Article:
PART I Obesity, dieting and weight loss – what do we know?

August 9, 2017 by Janet Marlin

Statistics Canada says close to a third of Canadian kids under 17 are overweight or obese.  The rising prevalence of overweight and obesity in several countries has been described as a global pandemic.  In 2010, overweight and obesity were estimated to cause 3.4 million deaths, 4% of years of life lost, and 4% of disability-adjusted life-years (DALYs) worldwide.  Data from studies in the USA have suggested that, unabated, the rise in obesity could lead to future falls in life expectancy.  Concern about the health risks associated with rising obesity has become nearly universal; member states of WHO introduced a voluntary target to stop the rise in obesity by 2025, and widespread calls have been made for regular monitoring of changes in the prevalence of overweight and obesity in all populations[1].body-image

It is more apparent than ever that losing weight is not an achievable goal for the majority of people.  As incredible as it sounds, that’s what the evidence is showing.  For psychologist Traci Mann, who has spent 20 years running an eating lab at the University of Minnesota, the evidence is clear.  “It couldn’t be easier to see”, she says; “long-term weight loss happens to only the smallest minority of people”.  Traci Mann’s research on long term weight loss shows that on average, dieters only maintain a 1 kilogram weight loss over two years.

One solution would be to prevent weight gain in the first place.  “An appropriate rebalancing of the primal needs of humans with food availability is essential”, University of Oxford epidemiologist Klim McPherson wrote in The Lancet[2].  But to do that, he suggested, “would entail curtailing many aspects of production and marketing for food industries”.  As necessary as this may be, it is certainly not a “quick fix” solution.

Have you ever dieted?  Did you lose weight?  Did you gain it back?  Why are we obsessed about doing something that has been proven over and over again to not work?  There is an alternate approach, and believe it or not, it has been around for at least 35 years.

The SHAPE (Strategies for Healthful and Pleasurable Eating) Eating Control Program was developed by Dr. Arthur Cott and his colleagues at the Behavioural Medicine Unit (BMU), St. Joseph’s Hospital, Hamilton, Ontario, in the early 1980’s.  Dr. Cott’s approach utilized the scientific evidence in the learning theory literature to design a comprehensive educational program for individuals who felt fat, wanted to lose weight and were fed up with the numerous diets, both mainstream and fad, that they had unsuccessfully endured.  I was privileged to be one of those who worked with Dr. Cott and would like to share his wisdom with you.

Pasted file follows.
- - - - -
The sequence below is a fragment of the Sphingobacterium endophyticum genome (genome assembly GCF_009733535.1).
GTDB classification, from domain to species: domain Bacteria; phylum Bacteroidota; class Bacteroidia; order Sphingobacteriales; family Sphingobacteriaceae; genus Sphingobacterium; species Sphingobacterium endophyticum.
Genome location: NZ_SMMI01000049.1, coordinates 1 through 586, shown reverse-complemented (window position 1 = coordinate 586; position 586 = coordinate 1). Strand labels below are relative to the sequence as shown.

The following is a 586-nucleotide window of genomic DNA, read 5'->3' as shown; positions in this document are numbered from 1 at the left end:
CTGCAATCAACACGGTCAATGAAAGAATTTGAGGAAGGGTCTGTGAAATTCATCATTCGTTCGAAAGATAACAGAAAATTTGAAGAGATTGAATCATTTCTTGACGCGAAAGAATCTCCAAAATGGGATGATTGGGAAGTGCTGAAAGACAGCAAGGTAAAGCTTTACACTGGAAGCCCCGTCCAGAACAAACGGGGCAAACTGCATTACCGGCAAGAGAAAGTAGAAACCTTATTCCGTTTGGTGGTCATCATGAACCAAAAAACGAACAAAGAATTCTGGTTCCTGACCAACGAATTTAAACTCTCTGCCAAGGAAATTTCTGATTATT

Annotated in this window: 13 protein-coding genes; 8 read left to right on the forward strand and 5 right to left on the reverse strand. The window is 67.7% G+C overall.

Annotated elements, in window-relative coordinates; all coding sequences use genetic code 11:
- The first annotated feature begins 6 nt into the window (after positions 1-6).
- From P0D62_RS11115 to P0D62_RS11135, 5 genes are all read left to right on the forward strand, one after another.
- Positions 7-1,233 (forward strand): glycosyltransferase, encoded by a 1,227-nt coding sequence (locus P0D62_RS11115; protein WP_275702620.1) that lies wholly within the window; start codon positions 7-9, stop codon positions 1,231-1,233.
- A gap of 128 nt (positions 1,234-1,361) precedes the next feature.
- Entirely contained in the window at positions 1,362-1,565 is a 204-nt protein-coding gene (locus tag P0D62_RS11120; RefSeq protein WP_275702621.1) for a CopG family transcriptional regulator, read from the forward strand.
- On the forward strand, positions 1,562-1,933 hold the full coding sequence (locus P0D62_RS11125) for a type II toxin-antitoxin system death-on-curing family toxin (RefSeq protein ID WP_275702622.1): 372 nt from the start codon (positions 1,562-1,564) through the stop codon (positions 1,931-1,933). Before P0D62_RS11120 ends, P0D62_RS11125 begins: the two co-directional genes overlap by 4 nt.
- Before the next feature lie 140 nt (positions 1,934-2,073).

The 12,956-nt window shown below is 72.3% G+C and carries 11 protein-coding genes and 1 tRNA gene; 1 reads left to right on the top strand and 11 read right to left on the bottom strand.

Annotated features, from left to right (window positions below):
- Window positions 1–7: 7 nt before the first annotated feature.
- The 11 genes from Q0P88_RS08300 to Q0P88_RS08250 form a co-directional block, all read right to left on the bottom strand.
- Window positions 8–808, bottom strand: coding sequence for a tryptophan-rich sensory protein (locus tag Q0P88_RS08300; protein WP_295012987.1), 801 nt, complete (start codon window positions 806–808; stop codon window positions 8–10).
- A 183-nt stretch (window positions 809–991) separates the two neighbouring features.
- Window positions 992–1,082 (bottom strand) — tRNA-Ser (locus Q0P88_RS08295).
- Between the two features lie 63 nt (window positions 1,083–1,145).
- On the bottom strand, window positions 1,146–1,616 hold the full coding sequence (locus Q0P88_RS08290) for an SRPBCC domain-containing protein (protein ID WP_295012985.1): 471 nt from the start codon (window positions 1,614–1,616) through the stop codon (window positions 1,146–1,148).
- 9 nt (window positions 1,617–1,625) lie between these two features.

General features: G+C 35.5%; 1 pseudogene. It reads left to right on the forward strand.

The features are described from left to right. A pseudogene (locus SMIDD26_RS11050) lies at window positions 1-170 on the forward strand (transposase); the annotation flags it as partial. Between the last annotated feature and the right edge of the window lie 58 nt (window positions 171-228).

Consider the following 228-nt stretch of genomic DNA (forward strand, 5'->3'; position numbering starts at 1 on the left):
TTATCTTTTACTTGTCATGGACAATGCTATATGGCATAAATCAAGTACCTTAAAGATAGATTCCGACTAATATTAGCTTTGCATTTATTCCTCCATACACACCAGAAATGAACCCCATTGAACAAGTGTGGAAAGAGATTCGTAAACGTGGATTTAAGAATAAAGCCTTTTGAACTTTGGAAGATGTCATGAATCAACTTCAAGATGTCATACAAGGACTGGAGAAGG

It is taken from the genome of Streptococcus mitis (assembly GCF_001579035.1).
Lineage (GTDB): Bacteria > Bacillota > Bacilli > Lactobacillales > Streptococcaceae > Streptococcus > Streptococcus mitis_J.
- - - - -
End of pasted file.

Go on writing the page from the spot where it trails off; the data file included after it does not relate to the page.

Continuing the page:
The SHAPE Program was a 24 week course that combined both lectures and small group tutorials.  The students in the course ranged in age from 16 years to 70 years.  Both males and females paid a hefty registration fee to attend this course which was taught at locations in Hamilton, Toronto, Kitchener and St. Catharines over a 10 year period.  The lectures were delivered by Psychologists from the BMU, including Dr. Arthur Cott, Dr. Harvey Anchel and Dr. Richard Marlin.  The tutorials were led by Behavioural Therapists who had been trained and

specialized in the application of cognitive behavioural therapy for chronic somatic and mental health conditions as well as behavioural issues, such as eating control.  Again, I was fortunate to have been a tutorial leader and eventually, the Manager of the SHAPE Program.

weight-loss-weight-gain-signRecently, I decided to investigate the current scientific literature regarding behavioural approaches to eating control and weight regulation.  I discovered the work of Dr. Brian Wansink, (Ph.D. Stanford 1990) who is the John Dyson Endowed Chair in the Applied Economics and Management Department at Cornell University, where he directs the Cornell Food and Brand Lab.  He is the lead author of over 100 academic articles and books on eating behaviour.  Kelly D. Brownell, Yale University, has hailed Dr. Wansink as “the Sherlock Holmes of food”.